What ever happened to Sundays so slow?
There are two sides to hubris. The first is the wax that binds Icarus' wings; the belief that there are no limits to the human spirit or the bounds of the human body. It is a fickle glue.
Somewhere along a long, straight road spelt with the usual Hawaiian ratio of consonants to vowels, it melted. After four months of training, a week of hydrating, and a careful pace at the beginning of the marathon, I found myself stumbling slower and slower past the endless water and first aids stations. 8 miles left.
I guess I have been abusive as any on using running as a metaphor for life. But not many things in life are this painful. Few are voluntary. A marathon is a brutal brown-eyed monster. Hats off to anyone who can run them quickly.
Sometime in the aftermath I tried to figure out where I made a mistake - eating gummy bears with a frizzy hair woman on the plane over, trying to sleep when somebody was defacing Van Morrison and Buffet with a ukulele in the hotel lobby the night before, or being woken up by the Japanese jumping jack squad. Probably should have drank two waters instead of one at each stop - used chocolate power goo instead of cinnamon apple power bars.
There was also the weather. Most people go to the islands to wade in sun tan lotion and gulp mai tai's. The place has more macadamia nuts than health nuts.
The rain had started the night before sometime after ukulele guy closed with "Cheeseburgers in Paradise" and kept going for the first portion of the race. To the extent that it kept things cool it was a blessing, but the humidity was cranked up to heavy sautŽ. Although my cotton socks absorbed a small lake and the mass of roughly 30,000 people had to squirm around puddles, the real difficulty with the rain was that it drove home the point that it was a far better day to stay inside, drink mochas, and read one of the last Sunday morning Peanuts strip than to test the resilience of my knees.
But to blame things on the weather is like Icarus blaming the crash on sun spots. The damage was done because of arrogance.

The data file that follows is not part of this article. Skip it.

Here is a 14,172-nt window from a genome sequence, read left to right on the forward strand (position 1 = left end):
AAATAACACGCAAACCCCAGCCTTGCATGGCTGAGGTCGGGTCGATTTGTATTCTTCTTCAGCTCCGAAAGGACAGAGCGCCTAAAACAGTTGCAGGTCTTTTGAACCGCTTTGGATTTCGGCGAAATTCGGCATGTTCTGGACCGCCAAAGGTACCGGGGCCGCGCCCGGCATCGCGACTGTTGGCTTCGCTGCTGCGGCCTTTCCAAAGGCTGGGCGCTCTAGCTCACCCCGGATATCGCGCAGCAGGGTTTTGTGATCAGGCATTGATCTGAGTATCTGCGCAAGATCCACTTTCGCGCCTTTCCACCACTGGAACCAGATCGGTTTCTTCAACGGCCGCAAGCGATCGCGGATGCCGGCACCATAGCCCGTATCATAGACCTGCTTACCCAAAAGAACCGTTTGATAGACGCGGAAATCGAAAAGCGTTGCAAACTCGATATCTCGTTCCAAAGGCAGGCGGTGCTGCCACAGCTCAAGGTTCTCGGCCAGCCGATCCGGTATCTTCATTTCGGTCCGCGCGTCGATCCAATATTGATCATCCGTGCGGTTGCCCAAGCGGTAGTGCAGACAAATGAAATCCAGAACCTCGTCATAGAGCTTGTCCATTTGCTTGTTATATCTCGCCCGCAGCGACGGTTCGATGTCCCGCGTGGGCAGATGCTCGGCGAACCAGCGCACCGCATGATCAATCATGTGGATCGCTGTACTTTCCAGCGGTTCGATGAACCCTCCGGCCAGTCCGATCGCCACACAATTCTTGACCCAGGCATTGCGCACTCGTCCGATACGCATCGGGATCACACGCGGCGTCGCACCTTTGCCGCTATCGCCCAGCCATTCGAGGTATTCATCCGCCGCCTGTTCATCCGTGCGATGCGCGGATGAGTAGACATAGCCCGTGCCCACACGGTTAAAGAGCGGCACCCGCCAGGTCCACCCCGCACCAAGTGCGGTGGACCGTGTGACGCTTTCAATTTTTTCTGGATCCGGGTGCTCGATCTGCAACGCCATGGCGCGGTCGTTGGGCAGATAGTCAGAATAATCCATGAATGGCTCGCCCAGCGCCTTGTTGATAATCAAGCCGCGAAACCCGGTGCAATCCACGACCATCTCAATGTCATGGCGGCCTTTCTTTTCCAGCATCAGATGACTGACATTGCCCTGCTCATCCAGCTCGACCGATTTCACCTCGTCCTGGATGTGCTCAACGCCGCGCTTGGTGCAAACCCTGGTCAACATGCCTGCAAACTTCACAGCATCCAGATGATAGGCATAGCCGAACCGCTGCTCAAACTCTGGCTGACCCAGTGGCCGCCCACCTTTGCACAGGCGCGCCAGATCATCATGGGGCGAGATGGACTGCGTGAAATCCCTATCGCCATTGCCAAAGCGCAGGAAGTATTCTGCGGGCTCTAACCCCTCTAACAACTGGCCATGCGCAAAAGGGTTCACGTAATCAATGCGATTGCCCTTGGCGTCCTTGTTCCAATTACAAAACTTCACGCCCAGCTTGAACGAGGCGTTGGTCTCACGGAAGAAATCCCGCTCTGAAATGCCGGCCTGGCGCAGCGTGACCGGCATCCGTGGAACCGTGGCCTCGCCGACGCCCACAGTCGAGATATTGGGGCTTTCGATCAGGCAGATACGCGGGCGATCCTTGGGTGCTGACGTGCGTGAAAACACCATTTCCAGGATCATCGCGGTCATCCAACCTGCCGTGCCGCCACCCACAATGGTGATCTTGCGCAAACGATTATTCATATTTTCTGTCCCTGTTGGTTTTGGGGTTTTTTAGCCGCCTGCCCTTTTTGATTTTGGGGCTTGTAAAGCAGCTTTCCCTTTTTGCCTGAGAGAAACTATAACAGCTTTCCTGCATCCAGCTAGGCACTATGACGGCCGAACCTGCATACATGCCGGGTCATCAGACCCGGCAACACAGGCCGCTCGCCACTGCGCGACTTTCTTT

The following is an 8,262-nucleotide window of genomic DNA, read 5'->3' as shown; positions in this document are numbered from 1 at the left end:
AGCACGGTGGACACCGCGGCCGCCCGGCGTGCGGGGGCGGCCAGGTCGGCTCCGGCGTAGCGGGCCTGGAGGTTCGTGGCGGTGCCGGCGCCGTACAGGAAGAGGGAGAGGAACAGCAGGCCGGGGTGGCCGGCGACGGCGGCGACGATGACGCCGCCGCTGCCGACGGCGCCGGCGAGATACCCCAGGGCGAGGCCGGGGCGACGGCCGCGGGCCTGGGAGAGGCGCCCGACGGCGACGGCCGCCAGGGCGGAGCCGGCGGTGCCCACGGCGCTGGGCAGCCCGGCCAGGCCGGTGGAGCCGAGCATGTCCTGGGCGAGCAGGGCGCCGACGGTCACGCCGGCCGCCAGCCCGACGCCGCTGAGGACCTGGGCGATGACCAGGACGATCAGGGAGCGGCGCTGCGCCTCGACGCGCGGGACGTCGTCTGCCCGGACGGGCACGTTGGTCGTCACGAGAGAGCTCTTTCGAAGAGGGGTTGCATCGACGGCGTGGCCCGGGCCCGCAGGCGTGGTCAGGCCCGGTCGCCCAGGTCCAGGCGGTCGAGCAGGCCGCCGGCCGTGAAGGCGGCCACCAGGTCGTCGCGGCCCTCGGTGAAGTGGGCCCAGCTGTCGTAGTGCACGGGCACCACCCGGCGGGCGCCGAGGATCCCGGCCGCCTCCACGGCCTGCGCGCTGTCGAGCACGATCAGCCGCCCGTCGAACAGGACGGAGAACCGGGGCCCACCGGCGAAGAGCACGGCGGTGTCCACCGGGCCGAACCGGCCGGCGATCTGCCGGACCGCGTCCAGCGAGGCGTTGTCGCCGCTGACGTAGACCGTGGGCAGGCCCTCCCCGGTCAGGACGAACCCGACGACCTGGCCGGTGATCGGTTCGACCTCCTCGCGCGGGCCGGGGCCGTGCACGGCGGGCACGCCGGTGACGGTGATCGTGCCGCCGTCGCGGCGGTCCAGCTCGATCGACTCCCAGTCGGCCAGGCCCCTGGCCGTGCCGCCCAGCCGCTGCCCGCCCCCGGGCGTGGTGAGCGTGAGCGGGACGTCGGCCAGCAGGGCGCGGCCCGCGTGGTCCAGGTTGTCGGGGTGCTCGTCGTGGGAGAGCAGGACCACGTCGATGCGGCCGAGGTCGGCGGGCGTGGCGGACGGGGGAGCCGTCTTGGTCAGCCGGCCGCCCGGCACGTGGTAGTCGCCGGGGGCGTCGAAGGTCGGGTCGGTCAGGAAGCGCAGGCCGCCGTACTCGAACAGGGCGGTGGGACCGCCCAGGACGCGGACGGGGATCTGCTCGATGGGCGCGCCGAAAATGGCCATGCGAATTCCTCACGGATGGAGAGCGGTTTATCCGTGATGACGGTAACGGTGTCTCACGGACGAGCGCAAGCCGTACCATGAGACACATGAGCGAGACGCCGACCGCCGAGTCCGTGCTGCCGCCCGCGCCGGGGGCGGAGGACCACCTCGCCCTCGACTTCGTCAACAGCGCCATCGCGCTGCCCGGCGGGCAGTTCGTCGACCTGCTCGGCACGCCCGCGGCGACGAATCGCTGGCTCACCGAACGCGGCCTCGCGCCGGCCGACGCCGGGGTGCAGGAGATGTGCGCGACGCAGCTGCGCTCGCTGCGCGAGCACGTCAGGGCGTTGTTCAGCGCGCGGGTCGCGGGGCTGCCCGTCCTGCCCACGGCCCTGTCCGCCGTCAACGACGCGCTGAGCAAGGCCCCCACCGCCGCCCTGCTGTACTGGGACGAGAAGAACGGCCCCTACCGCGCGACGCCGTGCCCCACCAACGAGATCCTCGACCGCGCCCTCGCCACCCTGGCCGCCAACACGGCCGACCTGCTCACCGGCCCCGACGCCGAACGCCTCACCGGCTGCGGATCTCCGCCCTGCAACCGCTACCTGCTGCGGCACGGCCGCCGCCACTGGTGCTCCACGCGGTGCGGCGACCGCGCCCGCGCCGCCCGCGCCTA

There is a flip side of pride. It is part that gets you out on the road in the first place; it is the belief that you can stretch your limits; and it is the hope that there is something beyond the road.
It was time to down shift. Too tired to moan, I lowered my gait to a condemned man's shuffle, picked points on the horizon and tried to run through them. 8 miles including Diamondback hill. Note of caution: be careful of things named after poisonous snakes.
I had not lost all of my senses though. I still could notice the cheers of the Team in Training folk and the bubbly assurance of my running mentor. There is no better sound track.
I would like to thank those who helped with the last desperate miles and those that gave me the faith to be out there in the first place. To my mentor Corrina, a huge gold star. To the fellow runners, a well earned purple heart. To Coach April, a thanks for not pulling me off of the road at mile 24 even though I was in a different time zone. To Kristin and the other organizers of so many of our activities a huge smile.
The time spend this fall training on buddy runs, waking up early on Saturday mornings for the Coaches workout, and eating brunches afterwards to offset the calorie burn was one of the best times of my life.
I did finish and was asked by five different people whether I needed medical attention. ( I gather now that is not the same thing as being asked whether I want a t-shirt. ) I slowly healed myself by drinking bottled water and clutching a TNT tent rope.
In the end I feel I neither conquered nor surrendered a marathon. But there is valor in survival. As much as I enjoy the puka shells and pin from finishing the race, the real trophy was spending time with good people for a great cause.
My muscles are almost healed now and the blisters and chaffing will soon fade from memory. In that quiet time, I will decide whether I want to try once again at that brutal brown eyed beast.